A Murshidabad lad sets up a school for 800 children in a village.
By A Staff Writer
Babar Ali is barely 22 and is the founder of a school. At 16 he was named the youngest headmaster in the world and a role model for the youth by the media. But Babar is simultaneously studying for his Masters degree in English from Kalyani University at Berhampore’s (West Bengal) Krishnath College.
Babar gets back from his college at 2-30 pm, takes his position as the headmaster of the Anand Shiksha Niketan, the school he founded in 2002 in the backyard of his thatched house in Bhabta village of Murshidabad. His father Mohamed Naseeruddin is a jute-seller. Nearly two-thirds of the Murshidabad population consists of Muslims. Illiteracy is rampant. Most children help their families in farming. Yet Babar was privileged in that his father sent him to a regular school where he received formal education.
But even while he was in school, he was pained to see that children of his age had not seen the inside of a school and knew next to nothing about reading and counting. He began to gather the locality kids in an open court in the backyard and teach them whatever he would have learnt in the school. His sister was her first student. Children were happy to learn the alphabets, words and arithmetic. The informal arrangement took a concrete shape in 2002 when he founded Anand Shiksha Niketan (‘Home for Joyful Learning’ in Bengali). The school would begin at 3 pm and continue up to 6-30 pm without a break.
Some girls who were taught by Babar and had managed to reach degree stage volunteered to teach at his school. Gradually, Babar’s school became popular in the area. Children would return from farms to gather at the school to learn the basics. He also got some help from the Ramakrishna Mission and other philanthropists. Firoza Begum, now an MLA in West Bengal Assembly, who was headmistress of a higher secondary school lent her support and is now the secretary of the managing committee of Babar’s school.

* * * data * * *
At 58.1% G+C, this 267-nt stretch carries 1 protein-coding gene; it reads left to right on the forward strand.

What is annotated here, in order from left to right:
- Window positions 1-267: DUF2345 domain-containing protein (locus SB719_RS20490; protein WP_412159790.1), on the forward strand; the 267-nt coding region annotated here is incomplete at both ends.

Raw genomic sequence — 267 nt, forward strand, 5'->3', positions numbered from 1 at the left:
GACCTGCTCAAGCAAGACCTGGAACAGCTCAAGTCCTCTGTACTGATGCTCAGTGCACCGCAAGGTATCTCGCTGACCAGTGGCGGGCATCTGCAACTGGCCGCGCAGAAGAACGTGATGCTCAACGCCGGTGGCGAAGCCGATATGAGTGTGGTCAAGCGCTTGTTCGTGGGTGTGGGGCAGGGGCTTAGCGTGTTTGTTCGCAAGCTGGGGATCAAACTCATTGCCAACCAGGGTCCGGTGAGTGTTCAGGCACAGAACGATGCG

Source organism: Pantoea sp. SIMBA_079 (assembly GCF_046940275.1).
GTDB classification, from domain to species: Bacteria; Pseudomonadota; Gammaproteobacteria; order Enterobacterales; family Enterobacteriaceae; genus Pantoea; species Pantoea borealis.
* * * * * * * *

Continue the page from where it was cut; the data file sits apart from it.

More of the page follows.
Today, Anand Shiksha Niketan has 300 students and he has also set up another branch of the school in Shankarpada, a village three kilometers from Bhabta. It has drawn as many as 500 students. The two branches of the school together impart education in Bengali medium from first till 8th standard. Half the total students are girls. Seven of the nine members of the managing committee are women. Ninety five per cent of the students are Muslims, but everyone who wants to study is free to enroll. No discrimination is shown to anyone.
Invited by CII
Speaking to an audience of 400 educators at the 16th Summit of Quality Education organized by the Confederation of Indian Industry (CII) at Bengaluru on September 22, Babar Ali told them that Swami Vivekananda was his role model. The Karnataka Government introduced a chapter on him in the 9th standard textbook. Ninety per cent of the emails and help he receives are from Karnataka. Babar said ‘there was painful struggle behind his success story, nothing can stand against determination, insight and zeal.’ He was a special invitee of CII and had flown in from Kolkata.
Babar says teaching was his passion. Quoting Rabindranath Tagore, he says, ‘A guru ignites the mind and removes the darkness from one’s existence’. He urges the youth to take up teaching and light up lives of the people.
Several philanthropists have helped him to construct four rooms, each 23 ft x 16 feet, and some toilets for the Shankarpada School. No fee is charged from the student. However, they have to arrange their books and uniform. He says he is determined to remain a teacher lifelong and would dedicate his life to spread the light of education among the people.